There is the glory. The indescribable moment of hard earned triumph, the palpable sense of achievement when there are no worlds left to conquer. You stand alone at the top, surveying the vanquished below, as the adulation washes over you. Life seldom gets better.
Then there’s the polar opposite of this. The feeling of crushing defeat. Everything hurts. The sight of your opponent towering over you, the contemptuous sneer hidden somewhere in the victory smile and the consolatory handshake. The other side of solitude, this feeling of being utterly isolated as your world collapses around you.

On a stiflingly Sunday afternoon at the WACA and after some years of drinking in the former, England’s cricketers are suddenly very well versed in the latter. Unfolding before the gleeful eyes of a braying home support and a disbelieving away following, was the slow death of a once great cricket team. In temperatures of over 40 degrees, Alastair Cook’s team simply melted in the face of the onslaught from the Australians.

Once again their opportunities to take anything from the match, indeed from the series, had disappeared. Once again the sheer dominance of Michael Clarke’s side struck a painful blow. Having been bowled out for a below par first innings total, Australia’s opening batsmen, with the odious but seemingly omnipotent David Warner to the fore, tore into England who wilted in the heat like a sweaty, beered up fat man. The lead is over three hundred, though the total is irrelevant now as surviving sessions on this spitting cobra of a WACA pitch is all that is left for England. So, barring a miraculous rearguard action of the proportions witnessed in Auckland in March, England have lost the Ashes within three Test matches.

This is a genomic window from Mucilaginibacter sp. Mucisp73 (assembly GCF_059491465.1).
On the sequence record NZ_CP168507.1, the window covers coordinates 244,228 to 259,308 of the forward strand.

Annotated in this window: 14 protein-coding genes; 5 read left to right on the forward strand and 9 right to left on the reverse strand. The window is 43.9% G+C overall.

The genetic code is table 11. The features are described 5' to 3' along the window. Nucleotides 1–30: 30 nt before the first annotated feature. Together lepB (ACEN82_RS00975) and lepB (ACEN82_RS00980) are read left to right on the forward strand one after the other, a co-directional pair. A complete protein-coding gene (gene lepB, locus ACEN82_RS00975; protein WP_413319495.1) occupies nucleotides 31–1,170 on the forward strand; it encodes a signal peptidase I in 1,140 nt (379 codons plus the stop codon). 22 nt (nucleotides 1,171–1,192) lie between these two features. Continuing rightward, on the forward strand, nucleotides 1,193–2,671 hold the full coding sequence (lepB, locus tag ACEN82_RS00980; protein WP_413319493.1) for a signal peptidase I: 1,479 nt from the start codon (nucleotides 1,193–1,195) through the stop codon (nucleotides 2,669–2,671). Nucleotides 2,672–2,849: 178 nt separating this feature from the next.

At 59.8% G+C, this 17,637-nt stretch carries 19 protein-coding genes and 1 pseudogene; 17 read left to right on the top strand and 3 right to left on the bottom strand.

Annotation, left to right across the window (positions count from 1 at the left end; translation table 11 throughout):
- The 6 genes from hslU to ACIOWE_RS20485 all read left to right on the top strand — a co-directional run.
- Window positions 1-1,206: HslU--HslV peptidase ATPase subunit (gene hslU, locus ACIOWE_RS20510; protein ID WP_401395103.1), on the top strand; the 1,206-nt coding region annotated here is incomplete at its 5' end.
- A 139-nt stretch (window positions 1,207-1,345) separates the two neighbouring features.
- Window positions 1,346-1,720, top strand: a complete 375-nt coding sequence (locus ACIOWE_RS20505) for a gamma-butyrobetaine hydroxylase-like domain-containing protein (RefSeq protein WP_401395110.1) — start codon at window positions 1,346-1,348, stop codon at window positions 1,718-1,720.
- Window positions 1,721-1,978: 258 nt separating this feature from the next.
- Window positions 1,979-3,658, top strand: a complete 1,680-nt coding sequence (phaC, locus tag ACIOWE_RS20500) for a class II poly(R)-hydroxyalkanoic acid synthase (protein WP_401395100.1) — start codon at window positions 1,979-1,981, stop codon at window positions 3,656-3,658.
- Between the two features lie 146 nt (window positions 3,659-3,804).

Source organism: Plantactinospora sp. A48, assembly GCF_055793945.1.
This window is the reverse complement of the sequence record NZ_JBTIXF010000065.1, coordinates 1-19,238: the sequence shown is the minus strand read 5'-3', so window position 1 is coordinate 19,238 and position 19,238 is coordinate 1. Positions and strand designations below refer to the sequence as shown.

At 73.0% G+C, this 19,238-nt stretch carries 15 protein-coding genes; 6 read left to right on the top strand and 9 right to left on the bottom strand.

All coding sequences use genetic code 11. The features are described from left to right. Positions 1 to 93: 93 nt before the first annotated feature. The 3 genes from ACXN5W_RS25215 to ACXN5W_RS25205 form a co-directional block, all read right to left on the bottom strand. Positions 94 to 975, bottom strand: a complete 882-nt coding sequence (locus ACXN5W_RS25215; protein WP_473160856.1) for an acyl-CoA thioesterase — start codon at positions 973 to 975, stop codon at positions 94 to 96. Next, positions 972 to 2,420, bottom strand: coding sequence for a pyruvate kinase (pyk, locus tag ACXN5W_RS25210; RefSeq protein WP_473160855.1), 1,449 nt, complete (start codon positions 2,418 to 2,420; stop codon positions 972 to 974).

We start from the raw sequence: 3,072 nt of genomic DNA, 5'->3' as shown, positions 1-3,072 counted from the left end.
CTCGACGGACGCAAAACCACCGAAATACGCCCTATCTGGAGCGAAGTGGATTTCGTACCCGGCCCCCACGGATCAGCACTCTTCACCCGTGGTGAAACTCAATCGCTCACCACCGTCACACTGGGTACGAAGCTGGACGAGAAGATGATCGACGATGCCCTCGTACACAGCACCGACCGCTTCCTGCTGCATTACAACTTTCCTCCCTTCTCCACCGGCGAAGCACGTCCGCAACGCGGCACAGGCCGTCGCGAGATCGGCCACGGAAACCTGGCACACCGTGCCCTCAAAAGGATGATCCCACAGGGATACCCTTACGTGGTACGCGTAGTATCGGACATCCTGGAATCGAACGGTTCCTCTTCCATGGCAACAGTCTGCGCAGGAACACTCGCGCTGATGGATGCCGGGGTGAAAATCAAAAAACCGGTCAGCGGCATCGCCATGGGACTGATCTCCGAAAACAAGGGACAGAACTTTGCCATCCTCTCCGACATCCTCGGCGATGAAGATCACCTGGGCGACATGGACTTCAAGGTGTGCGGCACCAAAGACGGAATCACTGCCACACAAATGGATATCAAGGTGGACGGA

The fall from grace and disappearance of the smiles of late summer has been excruciatingly swift. Few could have predicted this cataclysmic change of fortunes and the shift in power between these two teams. But England must learn from this. Cricket Australia should be lauded for the way they have turned their fortunes around within a year. This current Australian team will never be mentioned among the greats but at present they are a formidable outfit. The pace and relentless hostility of the bowling line up is possibly the strongest in world cricket at the moment. In Clarke and Warner, Australia have world class batsmen and the rejuvenation of Brad Haddin has been a huge factor in their meteoric rise. Even Steve Smith and Nathan Lyon look like proper cricketers.

What now for England then? Much of this team have been wonderful cricketers and have given their all for their country in the recent successful years but now it is time to move on.
The current Andy Flower coaching set up has been the foundation of England’s success but it is time for them to go. Paul Collingwood should be reintroduced to the national set up as coach with an older wiser head (maybe not an Englishman) to guide him. Collingwood has the association with the glory years, the respect of his peers and the energy, the skills as well as the forward-thinking to be England’s new head coach. Will the ECB be brave enough to go for him?

One telling scene of yesterday afternoon’s play was the sight of England’s wicketkeeper Matt Prior crouched behind the stumps long after the ball had beaten him to the boundary for another four runs. He stayed in his position for thirty odd seconds, the weight of his problems seemingly preventing him from getting up. His deportment suggested his and his team’s recent troubles have got to this most energetic and positive of individuals. He looked a beaten man.
Prior has been the world’s best for the last two years but it is time to stand this most loyal of servants down. Similarly, James Anderson, Kevin Pieterson and Tim Bresnan should be allowed to slip quietly away from the Test arena. They all, like Prior, have given England fans such brilliant memories but the sport looks to have finally, fatally consumed them.

If England do escape with a draw here, which seems unlikely, it is simply a matter of papering over the cracks. The ECB must start to install wholesale changes if England are to ever get back to being the world’s number one cricket team and those halcyon days.

Advertisements